Q'sOD: Poverty is Not Destiny in Lawrence, MA and Trenton, NJ

From today's New York Times Editorial Page:
The Massachusetts public schools consistently rank at or near the top in the nation for performance on the rigorous, federally backed math and reading exams known as the National Assessment of Educational Progress. The state has nonetheless struggled with how to improve chronically low-performing districts like the one in the impoverished former mill town of Lawrence. 
That district ranked in the bottom 1 percent in the state based on math and English test scores when it was placed in receivership by the state education commissioner in fall 2011. There has been evident improvement in just two years, with high school graduation rates raising to 67 percent in 2014, up from 52 percent in 2011. If skillfully applied, this Massachusetts strategy could become a powerful school reform tool elsewhere as well.
And from today's Star-Ledger,  with an explanatory note: N.J.'s 75 worst schools are called "Priority Schools and higher-performing but still struggling schools  are called "Focus Schools." Trenton Public Schools District has 7 Focus Schools and 11 Priority Schools, which, vis our NCLB waiver, receive more attention and oversight. (Here's the full list.)
As seniors at Trenton High School West prepare to graduate, the school is about to be moved off the New Jersey Department of Education's list of "focus" schools with low graduation rates.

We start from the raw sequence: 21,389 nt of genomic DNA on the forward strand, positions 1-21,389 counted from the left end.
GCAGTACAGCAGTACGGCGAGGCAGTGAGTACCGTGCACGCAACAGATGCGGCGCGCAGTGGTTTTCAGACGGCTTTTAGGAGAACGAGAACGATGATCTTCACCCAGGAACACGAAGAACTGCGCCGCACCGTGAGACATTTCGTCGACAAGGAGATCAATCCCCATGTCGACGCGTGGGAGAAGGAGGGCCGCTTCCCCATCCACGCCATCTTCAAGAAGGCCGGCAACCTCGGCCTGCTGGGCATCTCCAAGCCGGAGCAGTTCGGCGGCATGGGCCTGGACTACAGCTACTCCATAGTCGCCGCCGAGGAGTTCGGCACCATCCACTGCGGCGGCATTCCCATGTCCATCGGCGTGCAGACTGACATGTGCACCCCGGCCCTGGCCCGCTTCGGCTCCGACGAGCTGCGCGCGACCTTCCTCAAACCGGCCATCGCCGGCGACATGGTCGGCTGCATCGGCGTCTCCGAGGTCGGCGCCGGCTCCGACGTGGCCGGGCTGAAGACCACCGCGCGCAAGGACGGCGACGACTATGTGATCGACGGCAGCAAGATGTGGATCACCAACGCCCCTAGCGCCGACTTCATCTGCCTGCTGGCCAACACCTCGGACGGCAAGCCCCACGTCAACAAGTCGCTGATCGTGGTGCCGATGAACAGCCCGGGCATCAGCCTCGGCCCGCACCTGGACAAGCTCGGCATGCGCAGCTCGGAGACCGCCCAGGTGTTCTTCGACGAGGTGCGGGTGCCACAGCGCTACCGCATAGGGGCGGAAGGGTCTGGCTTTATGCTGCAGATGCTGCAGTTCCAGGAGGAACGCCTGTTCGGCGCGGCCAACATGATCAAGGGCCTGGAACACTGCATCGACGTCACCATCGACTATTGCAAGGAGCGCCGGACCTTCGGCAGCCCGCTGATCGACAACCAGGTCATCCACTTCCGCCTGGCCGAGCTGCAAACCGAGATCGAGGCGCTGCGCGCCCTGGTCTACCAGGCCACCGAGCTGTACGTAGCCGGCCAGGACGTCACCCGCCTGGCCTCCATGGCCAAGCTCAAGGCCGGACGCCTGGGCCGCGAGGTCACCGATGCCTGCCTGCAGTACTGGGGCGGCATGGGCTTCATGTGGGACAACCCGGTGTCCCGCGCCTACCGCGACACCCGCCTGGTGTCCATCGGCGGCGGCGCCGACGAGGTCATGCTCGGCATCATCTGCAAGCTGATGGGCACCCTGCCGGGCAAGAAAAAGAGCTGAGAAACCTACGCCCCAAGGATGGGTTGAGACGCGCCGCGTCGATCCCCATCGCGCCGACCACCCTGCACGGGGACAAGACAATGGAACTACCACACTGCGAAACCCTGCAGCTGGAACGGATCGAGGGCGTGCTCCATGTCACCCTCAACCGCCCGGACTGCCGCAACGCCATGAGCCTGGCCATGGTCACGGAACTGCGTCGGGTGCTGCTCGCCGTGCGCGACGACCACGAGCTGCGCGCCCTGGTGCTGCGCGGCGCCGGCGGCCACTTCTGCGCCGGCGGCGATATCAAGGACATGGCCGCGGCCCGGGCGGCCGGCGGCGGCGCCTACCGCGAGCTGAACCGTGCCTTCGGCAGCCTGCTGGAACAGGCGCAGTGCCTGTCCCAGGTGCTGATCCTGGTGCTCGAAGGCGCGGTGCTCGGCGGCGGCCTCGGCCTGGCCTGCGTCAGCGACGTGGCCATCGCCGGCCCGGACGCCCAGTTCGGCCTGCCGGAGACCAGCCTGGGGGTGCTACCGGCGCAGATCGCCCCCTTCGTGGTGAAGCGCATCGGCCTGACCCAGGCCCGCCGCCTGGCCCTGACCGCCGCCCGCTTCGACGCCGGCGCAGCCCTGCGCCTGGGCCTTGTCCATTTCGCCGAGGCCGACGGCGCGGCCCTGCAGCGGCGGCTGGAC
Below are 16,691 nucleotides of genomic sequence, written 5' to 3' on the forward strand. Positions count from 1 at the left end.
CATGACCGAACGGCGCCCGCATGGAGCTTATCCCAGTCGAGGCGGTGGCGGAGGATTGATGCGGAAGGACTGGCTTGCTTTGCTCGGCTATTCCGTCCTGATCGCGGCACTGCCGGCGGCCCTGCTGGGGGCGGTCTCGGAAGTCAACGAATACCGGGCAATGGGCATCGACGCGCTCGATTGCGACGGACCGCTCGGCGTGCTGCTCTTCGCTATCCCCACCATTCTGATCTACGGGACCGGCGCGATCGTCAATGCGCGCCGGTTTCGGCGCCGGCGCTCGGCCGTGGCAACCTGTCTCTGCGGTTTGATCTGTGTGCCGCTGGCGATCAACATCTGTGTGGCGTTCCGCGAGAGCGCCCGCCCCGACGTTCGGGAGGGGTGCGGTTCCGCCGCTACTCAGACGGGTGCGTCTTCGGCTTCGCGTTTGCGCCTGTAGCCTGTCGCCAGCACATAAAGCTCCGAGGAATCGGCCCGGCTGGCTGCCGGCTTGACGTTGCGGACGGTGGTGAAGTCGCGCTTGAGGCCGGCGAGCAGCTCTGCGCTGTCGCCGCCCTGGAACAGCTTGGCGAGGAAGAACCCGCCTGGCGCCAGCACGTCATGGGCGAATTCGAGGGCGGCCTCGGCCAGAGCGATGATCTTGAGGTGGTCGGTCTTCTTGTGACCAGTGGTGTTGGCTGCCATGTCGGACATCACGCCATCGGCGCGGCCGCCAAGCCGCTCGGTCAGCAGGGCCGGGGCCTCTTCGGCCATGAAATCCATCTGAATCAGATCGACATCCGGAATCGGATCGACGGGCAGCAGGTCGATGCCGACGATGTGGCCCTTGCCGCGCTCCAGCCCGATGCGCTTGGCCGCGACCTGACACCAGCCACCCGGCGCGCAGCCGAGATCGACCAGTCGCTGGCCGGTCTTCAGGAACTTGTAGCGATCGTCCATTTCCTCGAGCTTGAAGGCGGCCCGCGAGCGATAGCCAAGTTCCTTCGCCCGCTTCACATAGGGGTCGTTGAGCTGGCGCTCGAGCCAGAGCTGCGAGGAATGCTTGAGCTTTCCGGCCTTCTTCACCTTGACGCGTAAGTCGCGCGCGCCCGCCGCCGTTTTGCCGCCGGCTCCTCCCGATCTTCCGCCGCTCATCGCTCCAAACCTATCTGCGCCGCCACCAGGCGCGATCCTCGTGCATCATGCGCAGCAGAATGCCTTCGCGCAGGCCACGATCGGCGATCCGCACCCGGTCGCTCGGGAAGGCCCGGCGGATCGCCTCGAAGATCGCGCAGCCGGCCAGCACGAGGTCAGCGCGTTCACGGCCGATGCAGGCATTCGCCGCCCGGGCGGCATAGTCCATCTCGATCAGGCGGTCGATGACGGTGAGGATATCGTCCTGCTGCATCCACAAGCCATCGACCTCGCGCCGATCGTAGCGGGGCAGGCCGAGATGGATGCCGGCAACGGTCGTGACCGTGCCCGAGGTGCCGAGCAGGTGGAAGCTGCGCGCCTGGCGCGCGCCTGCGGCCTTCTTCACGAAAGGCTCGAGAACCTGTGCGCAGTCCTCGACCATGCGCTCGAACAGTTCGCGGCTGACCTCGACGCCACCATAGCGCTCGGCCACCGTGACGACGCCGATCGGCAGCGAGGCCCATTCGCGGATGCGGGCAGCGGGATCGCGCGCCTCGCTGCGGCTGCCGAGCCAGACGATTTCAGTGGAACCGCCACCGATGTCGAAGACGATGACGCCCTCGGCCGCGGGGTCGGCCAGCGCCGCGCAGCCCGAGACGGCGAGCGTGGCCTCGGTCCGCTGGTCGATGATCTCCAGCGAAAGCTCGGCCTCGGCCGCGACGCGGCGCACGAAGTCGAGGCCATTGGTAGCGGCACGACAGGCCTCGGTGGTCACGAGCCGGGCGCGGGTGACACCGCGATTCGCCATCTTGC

"I think part of that has to do in large with the commitment of staff on the West campus and the commitment of the parents," said Trenton Public School's Executive Director Kathleen Smallwood Johnson. "That whole partnership created what I believe was an environment that encourages academic achievement." 
The school has been on the list for the past three years because less than 75 percent of seniors graduated each year. This school received specialized attention from the state Department of Education in an effort to get the graduation rate up. 
As of June 30, the school will no longer have this classification. 
Trenton's Robbins Elementary School, which was deemed a focus school for low performance, will also be removed from the classification, along with East Windsor's Walter C. Black and Ethel McKnight schools, which were on the list because of a large gap in scores between high-performing and low-performing students.